This customizability allows users to provide liquidity for a variety of lending markets with different risk profiles. And because these pools are isolated, the risk profile of one pool will not directly affect other pools. Products like Compound and Aave are permissioned in that they control the kinds of assets that can be used as collateral. This is because they have one liquidity pool per asset. They cannot accept any asset, because it opens the entire protocol’s TVL to supply asset attacks (more in the Isolated Lending Pools section below).
Alchemix is a DeFi lending platform that offers overcollateralized loans with two key features that make it different from most others. First, borrowers can’t automatically be liquidated by changing crypto prices. The second difference is that Alchemix offers what it calls self-repaying loans.
Alchemix allows borrowers to take out loans up to 50% LTV (loan to value) on deposited crypto collateral, including DAI, ETH, wstETH, rETH, USDC, and USDT. This equates to a 200% minimum collateralization ratio.
Borrowers are safe from automatic liquidation because Alchemix lends like-kind synthetic assets on collateral. For example, if you deposit ETH, you can borrow up to half of your deposited ETH’s value in alETH, a synthetic token that follows the same price as standard ETH. If the price of ETH (and, thus the total value of your collateral) falls, the price/value of the borrowed alETH falls proportionally. This keeps the LTV and collateralization ratio the same. This video from Alchemix provides a visual demonstration of how this works.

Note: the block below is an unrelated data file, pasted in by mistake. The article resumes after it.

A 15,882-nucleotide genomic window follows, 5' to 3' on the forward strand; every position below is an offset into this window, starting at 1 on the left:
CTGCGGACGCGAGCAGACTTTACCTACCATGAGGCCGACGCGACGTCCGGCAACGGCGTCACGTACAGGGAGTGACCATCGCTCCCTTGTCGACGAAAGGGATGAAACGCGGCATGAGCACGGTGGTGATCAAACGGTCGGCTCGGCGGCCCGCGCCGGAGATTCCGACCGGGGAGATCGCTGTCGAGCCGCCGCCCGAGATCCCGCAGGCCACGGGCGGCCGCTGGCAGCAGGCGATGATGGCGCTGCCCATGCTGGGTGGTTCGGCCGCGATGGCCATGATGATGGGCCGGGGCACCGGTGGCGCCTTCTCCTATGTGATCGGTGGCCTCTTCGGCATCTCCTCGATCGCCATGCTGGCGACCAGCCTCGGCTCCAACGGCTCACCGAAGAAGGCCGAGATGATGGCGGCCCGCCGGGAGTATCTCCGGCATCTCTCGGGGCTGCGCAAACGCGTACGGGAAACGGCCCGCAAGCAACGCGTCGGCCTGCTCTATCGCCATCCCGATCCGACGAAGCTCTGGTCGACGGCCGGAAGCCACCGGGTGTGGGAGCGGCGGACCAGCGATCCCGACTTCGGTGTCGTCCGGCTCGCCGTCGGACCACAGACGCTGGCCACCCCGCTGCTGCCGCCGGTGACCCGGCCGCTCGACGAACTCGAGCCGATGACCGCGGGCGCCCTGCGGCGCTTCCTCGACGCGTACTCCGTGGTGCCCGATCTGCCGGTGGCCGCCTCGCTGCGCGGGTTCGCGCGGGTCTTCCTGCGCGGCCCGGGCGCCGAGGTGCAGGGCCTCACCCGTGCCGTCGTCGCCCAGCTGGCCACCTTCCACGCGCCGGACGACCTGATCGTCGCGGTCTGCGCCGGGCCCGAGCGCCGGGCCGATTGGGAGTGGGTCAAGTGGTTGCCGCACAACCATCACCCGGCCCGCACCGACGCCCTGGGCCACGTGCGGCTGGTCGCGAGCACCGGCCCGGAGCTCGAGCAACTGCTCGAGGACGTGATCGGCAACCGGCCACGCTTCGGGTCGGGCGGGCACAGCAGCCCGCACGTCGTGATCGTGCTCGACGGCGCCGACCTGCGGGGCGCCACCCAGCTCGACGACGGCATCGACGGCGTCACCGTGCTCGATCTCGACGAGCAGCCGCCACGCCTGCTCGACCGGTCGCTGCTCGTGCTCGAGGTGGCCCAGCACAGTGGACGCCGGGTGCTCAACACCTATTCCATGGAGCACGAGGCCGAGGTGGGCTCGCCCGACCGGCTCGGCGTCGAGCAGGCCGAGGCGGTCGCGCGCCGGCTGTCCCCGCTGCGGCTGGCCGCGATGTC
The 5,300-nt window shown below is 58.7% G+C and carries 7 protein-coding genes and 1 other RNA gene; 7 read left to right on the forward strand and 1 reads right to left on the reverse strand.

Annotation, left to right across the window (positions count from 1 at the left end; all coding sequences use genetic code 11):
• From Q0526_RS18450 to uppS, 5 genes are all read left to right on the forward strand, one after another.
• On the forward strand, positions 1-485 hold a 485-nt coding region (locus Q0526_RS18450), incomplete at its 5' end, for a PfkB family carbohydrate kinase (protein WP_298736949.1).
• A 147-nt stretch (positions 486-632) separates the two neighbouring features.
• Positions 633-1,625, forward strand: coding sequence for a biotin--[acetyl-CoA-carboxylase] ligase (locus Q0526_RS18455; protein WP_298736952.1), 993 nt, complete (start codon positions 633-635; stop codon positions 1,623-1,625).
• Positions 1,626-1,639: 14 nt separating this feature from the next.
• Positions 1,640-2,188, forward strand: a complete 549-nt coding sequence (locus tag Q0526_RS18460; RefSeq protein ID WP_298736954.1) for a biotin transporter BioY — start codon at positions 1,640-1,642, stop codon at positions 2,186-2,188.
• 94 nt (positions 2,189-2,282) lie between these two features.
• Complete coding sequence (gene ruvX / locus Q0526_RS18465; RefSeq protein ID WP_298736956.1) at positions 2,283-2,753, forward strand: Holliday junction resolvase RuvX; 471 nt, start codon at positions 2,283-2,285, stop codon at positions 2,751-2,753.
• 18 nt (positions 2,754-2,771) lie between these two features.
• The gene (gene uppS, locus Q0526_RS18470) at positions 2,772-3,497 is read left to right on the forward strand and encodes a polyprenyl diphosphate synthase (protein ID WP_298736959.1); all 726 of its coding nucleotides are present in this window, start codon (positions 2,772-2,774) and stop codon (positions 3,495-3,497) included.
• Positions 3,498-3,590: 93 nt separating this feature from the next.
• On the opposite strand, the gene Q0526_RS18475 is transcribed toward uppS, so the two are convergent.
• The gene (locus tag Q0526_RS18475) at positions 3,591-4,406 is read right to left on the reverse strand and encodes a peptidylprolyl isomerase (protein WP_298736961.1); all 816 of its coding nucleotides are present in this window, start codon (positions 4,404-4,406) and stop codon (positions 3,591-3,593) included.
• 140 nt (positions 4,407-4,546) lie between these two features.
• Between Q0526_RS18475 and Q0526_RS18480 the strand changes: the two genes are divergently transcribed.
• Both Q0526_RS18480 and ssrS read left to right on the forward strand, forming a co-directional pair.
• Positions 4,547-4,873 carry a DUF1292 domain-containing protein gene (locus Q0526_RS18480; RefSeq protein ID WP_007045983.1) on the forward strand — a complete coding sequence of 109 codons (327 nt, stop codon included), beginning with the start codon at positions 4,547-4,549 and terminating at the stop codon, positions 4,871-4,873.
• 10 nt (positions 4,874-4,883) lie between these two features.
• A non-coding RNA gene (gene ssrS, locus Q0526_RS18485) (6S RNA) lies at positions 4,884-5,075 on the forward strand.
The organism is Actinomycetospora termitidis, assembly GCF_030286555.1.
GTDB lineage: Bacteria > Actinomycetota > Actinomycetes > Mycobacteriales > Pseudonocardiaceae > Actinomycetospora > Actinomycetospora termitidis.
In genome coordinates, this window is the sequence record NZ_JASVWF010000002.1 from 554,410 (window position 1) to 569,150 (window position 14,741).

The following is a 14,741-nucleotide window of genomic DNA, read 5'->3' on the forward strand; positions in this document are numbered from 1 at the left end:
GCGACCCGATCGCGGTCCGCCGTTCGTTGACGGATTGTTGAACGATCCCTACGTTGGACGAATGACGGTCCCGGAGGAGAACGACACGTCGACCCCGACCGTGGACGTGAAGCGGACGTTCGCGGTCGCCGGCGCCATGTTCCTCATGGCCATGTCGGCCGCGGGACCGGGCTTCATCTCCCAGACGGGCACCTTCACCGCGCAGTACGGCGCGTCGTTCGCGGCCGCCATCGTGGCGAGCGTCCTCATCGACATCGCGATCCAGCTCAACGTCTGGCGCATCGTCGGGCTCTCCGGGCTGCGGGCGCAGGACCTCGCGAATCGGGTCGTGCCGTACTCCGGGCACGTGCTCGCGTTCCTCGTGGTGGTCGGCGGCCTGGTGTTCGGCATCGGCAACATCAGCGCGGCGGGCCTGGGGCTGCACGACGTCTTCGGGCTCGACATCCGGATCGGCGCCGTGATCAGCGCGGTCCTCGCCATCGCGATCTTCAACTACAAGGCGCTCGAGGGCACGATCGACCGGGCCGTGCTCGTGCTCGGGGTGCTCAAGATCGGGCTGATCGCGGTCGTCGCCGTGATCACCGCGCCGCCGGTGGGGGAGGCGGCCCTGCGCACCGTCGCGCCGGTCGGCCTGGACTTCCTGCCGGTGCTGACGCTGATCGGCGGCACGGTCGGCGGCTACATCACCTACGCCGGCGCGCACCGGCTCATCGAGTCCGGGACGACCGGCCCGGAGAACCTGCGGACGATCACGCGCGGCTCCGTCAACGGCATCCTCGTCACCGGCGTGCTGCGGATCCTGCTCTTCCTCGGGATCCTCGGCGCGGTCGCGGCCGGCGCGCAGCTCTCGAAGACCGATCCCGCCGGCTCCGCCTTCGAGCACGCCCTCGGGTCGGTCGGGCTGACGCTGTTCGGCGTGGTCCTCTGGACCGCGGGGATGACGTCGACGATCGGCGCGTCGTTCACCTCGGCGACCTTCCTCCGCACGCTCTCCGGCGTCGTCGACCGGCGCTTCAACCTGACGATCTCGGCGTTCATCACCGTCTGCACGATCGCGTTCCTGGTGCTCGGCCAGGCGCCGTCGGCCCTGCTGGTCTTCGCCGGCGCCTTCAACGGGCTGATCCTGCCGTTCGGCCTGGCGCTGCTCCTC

The platform uses your collateral to earn yield on your behalf, which gradually pays off the balance of your debt. This is what Alchemix means by self-repaying loans. Essentially, it allows you to borrow the future yield on crypto assets deposited into its vaults. Alchemix also integrates with several yield farming aggregators and protocols, enabling borrowers to earn additional yield and ALCX governance tokens using their borrowed assets.
Alchemix Finance enables borrowers to leverage the value of their crypto assets with greatly reduced liquidation risk. However, since the APY on the yield earned on collateral is variable, it’s difficult to determine when your self-repaying loan would be paid off. At the time of this writing, the APY on an ETH/alETH vault was 0.092%. Using the loan estimator on the platform’s legacy interface, if you deposited 10 ETH, your 5 alETH loan would be paid off on March 30, 2567. Technically self-repaying … over 545 years.
Of course, yields fluctuate significantly depending on a wide range of market factors, so your results may vary. You can learn more, compare APYs, and DYOR on their website.
Voltz is bringing interest rate swaps to DeFi, which is a quadrillion dollar market ($1,000,000,000,000,000) in TradFi. Voltz creates liquidity for assets with interest rates. This allows the market to set the interest rates of the DeFi economy.